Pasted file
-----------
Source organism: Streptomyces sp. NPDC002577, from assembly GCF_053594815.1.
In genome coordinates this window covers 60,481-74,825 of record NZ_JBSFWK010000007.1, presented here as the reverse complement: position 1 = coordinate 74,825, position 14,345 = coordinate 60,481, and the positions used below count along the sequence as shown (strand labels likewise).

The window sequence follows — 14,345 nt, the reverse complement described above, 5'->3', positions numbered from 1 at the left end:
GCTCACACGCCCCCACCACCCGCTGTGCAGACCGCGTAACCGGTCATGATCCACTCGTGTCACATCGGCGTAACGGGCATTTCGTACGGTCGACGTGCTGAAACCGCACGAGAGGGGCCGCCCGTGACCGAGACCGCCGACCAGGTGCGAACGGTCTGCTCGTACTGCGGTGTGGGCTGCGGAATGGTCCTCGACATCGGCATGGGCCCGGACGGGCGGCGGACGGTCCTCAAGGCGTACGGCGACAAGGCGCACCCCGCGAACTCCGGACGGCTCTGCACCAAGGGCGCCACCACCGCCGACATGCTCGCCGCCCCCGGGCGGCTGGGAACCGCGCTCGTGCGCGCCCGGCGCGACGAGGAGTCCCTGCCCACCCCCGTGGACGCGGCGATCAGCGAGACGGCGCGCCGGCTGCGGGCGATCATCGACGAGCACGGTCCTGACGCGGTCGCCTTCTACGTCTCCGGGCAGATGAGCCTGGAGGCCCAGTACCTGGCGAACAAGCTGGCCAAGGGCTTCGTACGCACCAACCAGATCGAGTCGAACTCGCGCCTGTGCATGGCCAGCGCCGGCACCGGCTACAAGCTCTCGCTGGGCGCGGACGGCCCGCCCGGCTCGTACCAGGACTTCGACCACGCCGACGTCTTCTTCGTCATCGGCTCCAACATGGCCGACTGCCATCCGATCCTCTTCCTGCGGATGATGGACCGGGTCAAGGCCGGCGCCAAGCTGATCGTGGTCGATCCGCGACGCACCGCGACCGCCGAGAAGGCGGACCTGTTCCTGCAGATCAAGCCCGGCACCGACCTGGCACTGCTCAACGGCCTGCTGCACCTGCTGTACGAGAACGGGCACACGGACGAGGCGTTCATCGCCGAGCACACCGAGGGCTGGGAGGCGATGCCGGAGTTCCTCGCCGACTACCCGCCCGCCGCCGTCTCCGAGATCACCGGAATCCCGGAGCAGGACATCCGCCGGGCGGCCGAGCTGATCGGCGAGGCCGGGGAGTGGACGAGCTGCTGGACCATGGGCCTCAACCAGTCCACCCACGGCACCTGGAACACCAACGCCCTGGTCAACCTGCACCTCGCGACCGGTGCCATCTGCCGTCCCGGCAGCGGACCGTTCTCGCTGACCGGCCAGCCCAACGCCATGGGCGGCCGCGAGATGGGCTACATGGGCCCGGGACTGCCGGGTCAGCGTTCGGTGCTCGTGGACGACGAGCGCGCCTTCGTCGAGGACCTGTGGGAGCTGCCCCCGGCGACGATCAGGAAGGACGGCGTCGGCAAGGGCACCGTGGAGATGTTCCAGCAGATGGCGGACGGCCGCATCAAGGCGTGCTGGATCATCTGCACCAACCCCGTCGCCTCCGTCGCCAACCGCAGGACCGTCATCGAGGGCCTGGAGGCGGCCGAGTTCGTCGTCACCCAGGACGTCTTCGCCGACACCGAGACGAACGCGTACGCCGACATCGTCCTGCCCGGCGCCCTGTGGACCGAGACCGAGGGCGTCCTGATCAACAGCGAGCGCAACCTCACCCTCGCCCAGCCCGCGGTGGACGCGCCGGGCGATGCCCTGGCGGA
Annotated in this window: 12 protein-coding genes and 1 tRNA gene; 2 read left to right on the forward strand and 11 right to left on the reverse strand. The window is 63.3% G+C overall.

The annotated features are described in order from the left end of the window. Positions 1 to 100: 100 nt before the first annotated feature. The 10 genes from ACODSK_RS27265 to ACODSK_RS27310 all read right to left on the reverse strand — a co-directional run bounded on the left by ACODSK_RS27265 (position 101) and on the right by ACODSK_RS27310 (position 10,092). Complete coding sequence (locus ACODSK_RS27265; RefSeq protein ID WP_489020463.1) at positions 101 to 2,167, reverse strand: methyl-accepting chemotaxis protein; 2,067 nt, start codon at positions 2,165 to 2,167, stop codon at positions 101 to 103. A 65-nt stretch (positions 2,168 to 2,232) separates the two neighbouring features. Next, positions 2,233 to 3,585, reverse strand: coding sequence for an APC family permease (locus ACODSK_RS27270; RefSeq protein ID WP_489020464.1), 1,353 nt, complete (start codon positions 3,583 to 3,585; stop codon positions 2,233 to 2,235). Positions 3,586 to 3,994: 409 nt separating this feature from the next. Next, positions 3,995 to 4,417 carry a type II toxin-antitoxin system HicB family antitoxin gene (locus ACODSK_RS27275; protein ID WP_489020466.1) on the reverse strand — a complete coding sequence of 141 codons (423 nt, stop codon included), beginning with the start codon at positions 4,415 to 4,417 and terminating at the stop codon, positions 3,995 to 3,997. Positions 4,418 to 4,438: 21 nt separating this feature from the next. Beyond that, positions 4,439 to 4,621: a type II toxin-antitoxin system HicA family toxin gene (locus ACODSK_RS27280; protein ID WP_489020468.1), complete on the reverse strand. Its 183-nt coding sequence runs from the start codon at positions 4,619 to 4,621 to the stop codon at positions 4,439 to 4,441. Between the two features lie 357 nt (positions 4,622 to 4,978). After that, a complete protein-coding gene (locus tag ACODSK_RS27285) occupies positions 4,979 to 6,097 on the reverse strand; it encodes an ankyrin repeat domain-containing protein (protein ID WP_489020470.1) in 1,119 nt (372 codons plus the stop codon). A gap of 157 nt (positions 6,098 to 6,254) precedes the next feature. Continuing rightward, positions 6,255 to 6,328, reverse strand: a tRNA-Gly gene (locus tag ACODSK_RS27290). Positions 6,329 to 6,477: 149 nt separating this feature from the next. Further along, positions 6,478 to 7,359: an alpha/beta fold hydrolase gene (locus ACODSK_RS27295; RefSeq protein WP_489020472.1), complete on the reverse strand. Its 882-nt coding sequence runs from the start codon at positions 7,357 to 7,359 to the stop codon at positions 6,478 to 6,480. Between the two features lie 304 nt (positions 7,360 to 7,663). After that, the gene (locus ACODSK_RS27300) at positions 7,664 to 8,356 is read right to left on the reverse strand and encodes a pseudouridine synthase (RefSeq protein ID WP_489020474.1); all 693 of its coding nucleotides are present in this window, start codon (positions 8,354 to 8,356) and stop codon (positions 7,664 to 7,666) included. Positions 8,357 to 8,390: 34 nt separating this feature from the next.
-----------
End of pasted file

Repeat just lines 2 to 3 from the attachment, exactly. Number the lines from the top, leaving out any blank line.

In genome coordinates this window covers 60,481-74,825 of record NZ_JBSFWK010000007.1, presented here as the reverse complement: position 1 = coordinate 74,825, position 14,345 = coordinate 60,481, and the positions used below count along the sequence as shown (strand labels likewise).

The window sequence follows — 14,345 nt, the reverse complement described above, 5'->3', positions numbered from 1 at the left end: